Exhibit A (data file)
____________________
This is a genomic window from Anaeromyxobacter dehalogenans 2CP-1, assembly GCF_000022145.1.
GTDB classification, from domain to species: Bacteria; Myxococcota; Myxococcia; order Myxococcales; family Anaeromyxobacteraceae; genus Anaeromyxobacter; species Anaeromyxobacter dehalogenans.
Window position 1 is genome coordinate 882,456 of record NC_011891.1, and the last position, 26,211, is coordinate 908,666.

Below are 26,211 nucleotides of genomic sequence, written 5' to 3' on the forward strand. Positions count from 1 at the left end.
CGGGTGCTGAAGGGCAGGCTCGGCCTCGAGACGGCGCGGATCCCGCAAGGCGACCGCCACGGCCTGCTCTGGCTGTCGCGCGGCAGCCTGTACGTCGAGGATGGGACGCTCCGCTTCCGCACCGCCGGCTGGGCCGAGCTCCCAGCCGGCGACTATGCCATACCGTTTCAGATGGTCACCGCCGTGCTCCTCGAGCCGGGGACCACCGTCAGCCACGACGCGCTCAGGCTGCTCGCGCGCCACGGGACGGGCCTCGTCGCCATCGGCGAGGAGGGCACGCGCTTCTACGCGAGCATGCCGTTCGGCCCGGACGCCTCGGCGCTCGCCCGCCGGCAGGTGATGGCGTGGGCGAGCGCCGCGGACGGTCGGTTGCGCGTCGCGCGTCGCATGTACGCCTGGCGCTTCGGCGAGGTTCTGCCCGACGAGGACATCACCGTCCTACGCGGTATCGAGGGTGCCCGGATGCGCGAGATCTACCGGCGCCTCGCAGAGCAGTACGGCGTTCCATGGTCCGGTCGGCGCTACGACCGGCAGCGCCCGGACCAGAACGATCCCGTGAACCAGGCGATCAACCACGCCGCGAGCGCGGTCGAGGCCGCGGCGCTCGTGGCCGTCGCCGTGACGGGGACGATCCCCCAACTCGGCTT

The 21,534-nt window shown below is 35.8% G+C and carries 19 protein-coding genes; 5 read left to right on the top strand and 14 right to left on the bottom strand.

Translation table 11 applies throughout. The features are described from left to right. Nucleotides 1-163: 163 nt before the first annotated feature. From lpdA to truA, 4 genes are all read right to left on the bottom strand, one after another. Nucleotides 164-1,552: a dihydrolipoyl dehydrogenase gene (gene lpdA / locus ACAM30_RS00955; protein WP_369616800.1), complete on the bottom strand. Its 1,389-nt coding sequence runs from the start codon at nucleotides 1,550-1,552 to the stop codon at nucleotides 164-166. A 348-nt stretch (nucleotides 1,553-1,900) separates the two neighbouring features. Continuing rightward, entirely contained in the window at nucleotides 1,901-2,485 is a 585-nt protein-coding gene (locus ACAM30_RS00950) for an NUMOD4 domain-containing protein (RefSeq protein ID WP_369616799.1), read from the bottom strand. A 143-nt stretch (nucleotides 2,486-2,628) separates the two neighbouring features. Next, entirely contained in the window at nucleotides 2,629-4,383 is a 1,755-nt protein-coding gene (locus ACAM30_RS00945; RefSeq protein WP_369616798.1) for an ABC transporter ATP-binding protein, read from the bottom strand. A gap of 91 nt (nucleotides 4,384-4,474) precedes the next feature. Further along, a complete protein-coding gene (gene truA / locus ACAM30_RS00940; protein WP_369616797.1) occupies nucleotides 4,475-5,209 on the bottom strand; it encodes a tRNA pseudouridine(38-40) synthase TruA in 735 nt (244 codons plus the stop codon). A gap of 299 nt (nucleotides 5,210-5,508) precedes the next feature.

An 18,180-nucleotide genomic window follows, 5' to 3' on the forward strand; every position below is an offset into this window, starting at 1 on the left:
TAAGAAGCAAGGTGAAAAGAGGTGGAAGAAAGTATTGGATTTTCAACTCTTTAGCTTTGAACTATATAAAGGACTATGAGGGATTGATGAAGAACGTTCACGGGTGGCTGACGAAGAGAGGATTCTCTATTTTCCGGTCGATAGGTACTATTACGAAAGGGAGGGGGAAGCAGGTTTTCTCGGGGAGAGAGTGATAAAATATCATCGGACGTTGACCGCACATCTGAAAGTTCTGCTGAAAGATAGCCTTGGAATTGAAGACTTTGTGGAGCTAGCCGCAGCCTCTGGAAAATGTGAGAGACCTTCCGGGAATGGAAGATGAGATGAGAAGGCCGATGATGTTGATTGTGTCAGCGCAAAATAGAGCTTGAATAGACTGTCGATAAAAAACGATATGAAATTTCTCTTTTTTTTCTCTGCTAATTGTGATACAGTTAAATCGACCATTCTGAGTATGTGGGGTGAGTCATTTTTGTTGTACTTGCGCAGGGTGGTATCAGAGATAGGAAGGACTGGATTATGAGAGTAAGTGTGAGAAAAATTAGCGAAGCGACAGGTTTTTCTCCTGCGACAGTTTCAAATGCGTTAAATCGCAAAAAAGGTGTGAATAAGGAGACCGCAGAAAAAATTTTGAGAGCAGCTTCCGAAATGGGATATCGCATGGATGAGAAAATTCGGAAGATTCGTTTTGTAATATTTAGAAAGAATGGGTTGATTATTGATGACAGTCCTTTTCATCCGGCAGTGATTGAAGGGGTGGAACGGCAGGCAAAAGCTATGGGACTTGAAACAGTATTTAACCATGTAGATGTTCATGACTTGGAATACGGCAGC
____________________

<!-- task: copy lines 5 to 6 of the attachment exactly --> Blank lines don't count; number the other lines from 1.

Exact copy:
CGGGTGCTGAAGGGCAGGCTCGGCCTCGAGACGGCGCGGATCCCGCAAGGCGACCGCCACGGCCTGCTCTGGCTGTCGCGCGGCAGCCTGTACGTCGAGGATGGGACGCTCCGCTTCCGCACCGCCGGCTGGGCCGAGCTCCCAGCCGGCGACTATGCCATACCGTTTCAGATGGTCACCGCCGTGCTCCTCGAGCCGGGGACCACCGTCAGCCACGACGCGCTCAGGCTGCTCGCGCGCCACGGGACGGGCCTCGTCGCCATCGGCGAGGAGGGCACGCGCTTCTACGCGAGCATGCCGTTCGGCCCGGACGCCTCGGCGCTCGCCCGCCGGCAGGTGATGGCGTGGGCGAGCGCCGCGGACGGTCGGTTGCGCGTCGCGCGTCGCATGTACGCCTGGCGCTTCGGCGAGGTTCTGCCCGACGAGGACATCACCGTCCTACGCGGTATCGAGGGTGCCCGGATGCGCGAGATCTACCGGCGCCTCGCAGAGCAGTACGGCGTTCCATGGTCCGGTCGGCGCTACGACCGGCAGCGCCCGGACCAGAACGATCCCGTGAACCAGGCGATCAACCACGCCGCGAGCGCGGTCGAGGCCGCGGCGCTCGTGGCCGTCGCCGTGACGGGGACGATCCCCCAACTCGGCTT

The 21,534-nt window shown below is 35.8% G+C and carries 19 protein-coding genes; 5 read left to right on the top strand and 14 right to left on the bottom strand.